Posts tagged Minimalist
Capsule wardrobe: Minimise your wardrobe without minimising your style

Having a capsule wardrobe does not mean that you have to change your personal style - it gives you even more freedom to be YOU!

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How to become a minimalist in 10 easy steps

Anybody can become a minimalist. It is not about the amount of things you own - you can be a minimalist if you have more than 4 forks and 2 sheets. You can live a minimal life even if your entire life, and all your possessions, doesn’t fit into a backpack. Kuddos to you if it does! I will need a MUCH bigger backpack. My life is full. Not really full of stuff, but full of life, laughter, hard work and lots of memories. And my stuff is the road that leads me to these things. So if you feel less than, please stop!

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Easy zero waste swaps to begin your zero waste journey painlessly

When we first started on our zero waste journey there where a few things that we felt were so big and took so much commitment that we felt totally overwhelmed. This of course meant that we put of changes because we just could not deal with them at that moment. I can’t even remember what those things were, but looking back I do feel a bit silly. We made it a lot more difficult than it should have and could have been. Why? Probably because we are scared of change, and we were terrified of giving up our convenience - no matter in which form that might have been.

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Why kids do not need that many toys - do them a favour and minimise!

Growing up, my 2 brothers and I had a few selected toys. I cannot even remember what they were other than my favourite teddy bear, and a bike. I remember riding around the farm, chasing the chickens, sneaking up on the cows, running through the cornfields (and itching like crazy afterwards). We played until it got dark, and woke up the moment the sun peaked out. The days were long but we were never bored. Even when we moved to the city, we still had our bikes. No computers, very limited television. We had ourselves and our imaginations and that was more than enough. Looking at my girls’ toys I wondered what went wrong. When did I forget my childhood and the joy we had? Enough. That was my decision. I wanted them to also experience the satisfaction in creating their own fantasy world, and know within my heart of hearts that it is their toys that are keeping them back. So I started to quietly and sneakily remove toys. These were donated to children’s homes, re-gifted, or simply thrown away in the case of the broken ones. Here and there they have asked for something that is now gone, but after fake-searching for a few minutes they forget about it and find something else to play with. Usually from the kitchen.

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How intentionally minimising will lead to a mindful life, which is the ultimate aim

By practising minimalism and owning less, we are able to simplify our lives. This, in turn, creates the time and space needed to become more mindful. Allowing us to be present in the moment. By focusing on being mindful and present, we become more intentional about what takes up our time and space.  And that is what it is all about – intention.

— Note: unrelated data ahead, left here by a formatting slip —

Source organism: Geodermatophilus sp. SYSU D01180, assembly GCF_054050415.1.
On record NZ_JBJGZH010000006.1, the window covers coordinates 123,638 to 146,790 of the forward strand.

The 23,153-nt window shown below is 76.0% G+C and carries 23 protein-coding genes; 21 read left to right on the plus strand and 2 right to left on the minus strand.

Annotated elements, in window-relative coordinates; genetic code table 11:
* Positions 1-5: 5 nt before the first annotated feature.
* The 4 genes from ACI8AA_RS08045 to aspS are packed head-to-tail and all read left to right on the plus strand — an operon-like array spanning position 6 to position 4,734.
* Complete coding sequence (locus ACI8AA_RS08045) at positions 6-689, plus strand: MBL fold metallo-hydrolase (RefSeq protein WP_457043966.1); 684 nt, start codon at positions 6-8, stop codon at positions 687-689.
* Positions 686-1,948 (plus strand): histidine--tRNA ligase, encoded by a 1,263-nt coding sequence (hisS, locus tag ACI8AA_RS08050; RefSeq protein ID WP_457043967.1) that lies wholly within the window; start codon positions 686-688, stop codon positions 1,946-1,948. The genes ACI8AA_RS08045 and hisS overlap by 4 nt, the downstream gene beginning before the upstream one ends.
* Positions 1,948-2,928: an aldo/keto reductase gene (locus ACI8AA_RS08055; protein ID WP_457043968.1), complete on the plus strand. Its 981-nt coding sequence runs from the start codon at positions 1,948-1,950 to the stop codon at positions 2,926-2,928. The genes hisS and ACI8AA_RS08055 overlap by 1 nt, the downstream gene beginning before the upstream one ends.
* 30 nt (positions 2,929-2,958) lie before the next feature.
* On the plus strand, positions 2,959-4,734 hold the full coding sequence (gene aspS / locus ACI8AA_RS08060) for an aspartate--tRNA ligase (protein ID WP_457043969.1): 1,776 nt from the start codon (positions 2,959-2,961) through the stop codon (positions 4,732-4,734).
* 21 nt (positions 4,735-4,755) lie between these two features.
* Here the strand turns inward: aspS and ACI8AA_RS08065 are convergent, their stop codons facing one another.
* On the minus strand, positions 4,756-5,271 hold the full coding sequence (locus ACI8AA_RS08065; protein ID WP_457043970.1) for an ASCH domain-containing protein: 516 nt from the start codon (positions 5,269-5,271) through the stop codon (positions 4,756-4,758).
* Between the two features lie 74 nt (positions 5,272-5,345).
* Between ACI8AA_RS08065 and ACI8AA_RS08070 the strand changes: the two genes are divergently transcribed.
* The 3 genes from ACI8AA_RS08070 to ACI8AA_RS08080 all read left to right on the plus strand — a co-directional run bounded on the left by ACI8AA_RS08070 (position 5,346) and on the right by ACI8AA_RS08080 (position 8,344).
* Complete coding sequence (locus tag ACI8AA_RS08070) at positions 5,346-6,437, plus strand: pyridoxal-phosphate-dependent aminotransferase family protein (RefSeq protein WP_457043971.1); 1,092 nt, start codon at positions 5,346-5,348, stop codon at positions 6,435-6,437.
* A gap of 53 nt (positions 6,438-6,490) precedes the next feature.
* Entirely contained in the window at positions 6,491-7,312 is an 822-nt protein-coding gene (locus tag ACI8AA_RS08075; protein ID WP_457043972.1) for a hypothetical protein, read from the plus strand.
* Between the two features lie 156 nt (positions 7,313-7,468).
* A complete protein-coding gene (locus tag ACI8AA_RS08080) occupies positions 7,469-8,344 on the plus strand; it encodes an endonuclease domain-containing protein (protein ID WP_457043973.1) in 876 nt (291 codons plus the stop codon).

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Can simple be minimal, and minimal be simple?

Although one could consider these two concepts two sides of the same coin, they are definitely not the same. If taken literally, they are not even similar. Simplicity implies to remove or reduce complexity, while minimalism implies removing or reducing quantity. Sometimes the two can link or contribute to the success of the other, but it is not always the case. To me, minimalism deals with my possessions, while simplicity deals with my thoughts and emotions. That is what attracted me to the simple life – the chance to remove complexity from my thought processes in order to free up brain-space to focus on other things. Let me explain.

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Zero waste celebrations - Greening Christmas - How to cloth wrap using the Japanese art of Furoshiki [Christmas series]

As part of our drive to waste less, I have decided to try my hand at cloth wrapping. A Japanese tradition used for over 1200 years, cloth wrapping is referred to as Furoshiki, and it is traditionally used to transport clothes, fresh produce, gifts or other goods. The word translates to “bath spread”, referring to the historical use of carrying dirty clothes to the bathhouses in these cloth ‘bags’. The whole practice is an embodiment of Japanese beliefs in beauty, versatility, practicality and thoughtfulness. Furoshiki “bags” used to be used instead of plastic bags. What makes it great is that you can adjust the size of the bag depending on how you fold it, and even a big bag folded from a big cloth can still be folded small enough to fit in a pocket or handbag when it is not used. It can also be used to carry different sized objects, even those with funny or difficult forms.

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Gift guides: Minimalist and almost-zero waste gift ideas for eco-conscious moms

For those who do not know, from this year Husband and I have started following the minimalist guide to gift giving. We decided to do this because of a few reasons, and have a few suggestions of what to give for your eco mom (or any female for that matter)

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Gift guides: Minimalist and almost-zero waste gift ideas for toddler girls

For those who do not know, from this year Husband and I have started following the minimalist guide to gift giving. We decided to do this because of a few reasons, and have a few suggestions.

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